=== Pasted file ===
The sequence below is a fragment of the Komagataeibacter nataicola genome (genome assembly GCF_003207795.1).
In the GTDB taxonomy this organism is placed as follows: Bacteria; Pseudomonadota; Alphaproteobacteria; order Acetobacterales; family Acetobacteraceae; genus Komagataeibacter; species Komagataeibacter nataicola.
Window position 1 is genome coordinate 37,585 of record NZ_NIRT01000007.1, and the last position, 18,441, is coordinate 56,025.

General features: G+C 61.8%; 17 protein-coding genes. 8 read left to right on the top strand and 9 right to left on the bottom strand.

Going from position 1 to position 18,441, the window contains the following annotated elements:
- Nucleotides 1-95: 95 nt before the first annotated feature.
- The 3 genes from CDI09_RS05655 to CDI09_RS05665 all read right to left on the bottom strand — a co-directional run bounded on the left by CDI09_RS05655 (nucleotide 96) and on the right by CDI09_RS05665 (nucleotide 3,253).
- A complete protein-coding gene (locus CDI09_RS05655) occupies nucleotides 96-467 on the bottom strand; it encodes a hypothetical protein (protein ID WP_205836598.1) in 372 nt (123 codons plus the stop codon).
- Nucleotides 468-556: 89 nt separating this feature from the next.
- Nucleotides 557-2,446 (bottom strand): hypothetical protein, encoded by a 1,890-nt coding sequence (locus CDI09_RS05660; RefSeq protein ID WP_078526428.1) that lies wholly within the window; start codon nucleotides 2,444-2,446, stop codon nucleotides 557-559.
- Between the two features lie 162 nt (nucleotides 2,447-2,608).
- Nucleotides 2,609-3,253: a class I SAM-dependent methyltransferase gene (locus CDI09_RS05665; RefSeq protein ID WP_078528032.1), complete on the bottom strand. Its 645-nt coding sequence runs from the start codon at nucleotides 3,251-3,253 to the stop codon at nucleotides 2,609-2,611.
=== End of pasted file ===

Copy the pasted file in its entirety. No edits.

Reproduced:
The sequence below is a fragment of the Komagataeibacter nataicola genome (genome assembly GCF_003207795.1).
In the GTDB taxonomy this organism is placed as follows: Bacteria; Pseudomonadota; Alphaproteobacteria; order Acetobacterales; family Acetobacteraceae; genus Komagataeibacter; species Komagataeibacter nataicola.
Window position 1 is genome coordinate 37,585 of record NZ_NIRT01000007.1, and the last position, 18,441, is coordinate 56,025.

General features: G+C 61.8%; 17 protein-coding genes. 8 read left to right on the top strand and 9 right to left on the bottom strand.

Going from position 1 to position 18,441, the window contains the following annotated elements:
- Nucleotides 1-95: 95 nt before the first annotated feature.
- The 3 genes from CDI09_RS05655 to CDI09_RS05665 all read right to left on the bottom strand — a co-directional run bounded on the left by CDI09_RS05655 (nucleotide 96) and on the right by CDI09_RS05665 (nucleotide 3,253).
- A complete protein-coding gene (locus CDI09_RS05655) occupies nucleotides 96-467 on the bottom strand; it encodes a hypothetical protein (protein ID WP_205836598.1) in 372 nt (123 codons plus the stop codon).
- Nucleotides 468-556: 89 nt separating this feature from the next.
- Nucleotides 557-2,446 (bottom strand): hypothetical protein, encoded by a 1,890-nt coding sequence (locus CDI09_RS05660; RefSeq protein ID WP_078526428.1) that lies wholly within the window; start codon nucleotides 2,444-2,446, stop codon nucleotides 557-559.
- Between the two features lie 162 nt (nucleotides 2,447-2,608).
- Nucleotides 2,609-3,253: a class I SAM-dependent methyltransferase gene (locus CDI09_RS05665; RefSeq protein ID WP_078528032.1), complete on the bottom strand. Its 645-nt coding sequence runs from the start codon at nucleotides 3,251-3,253 to the stop codon at nucleotides 2,609-2,611.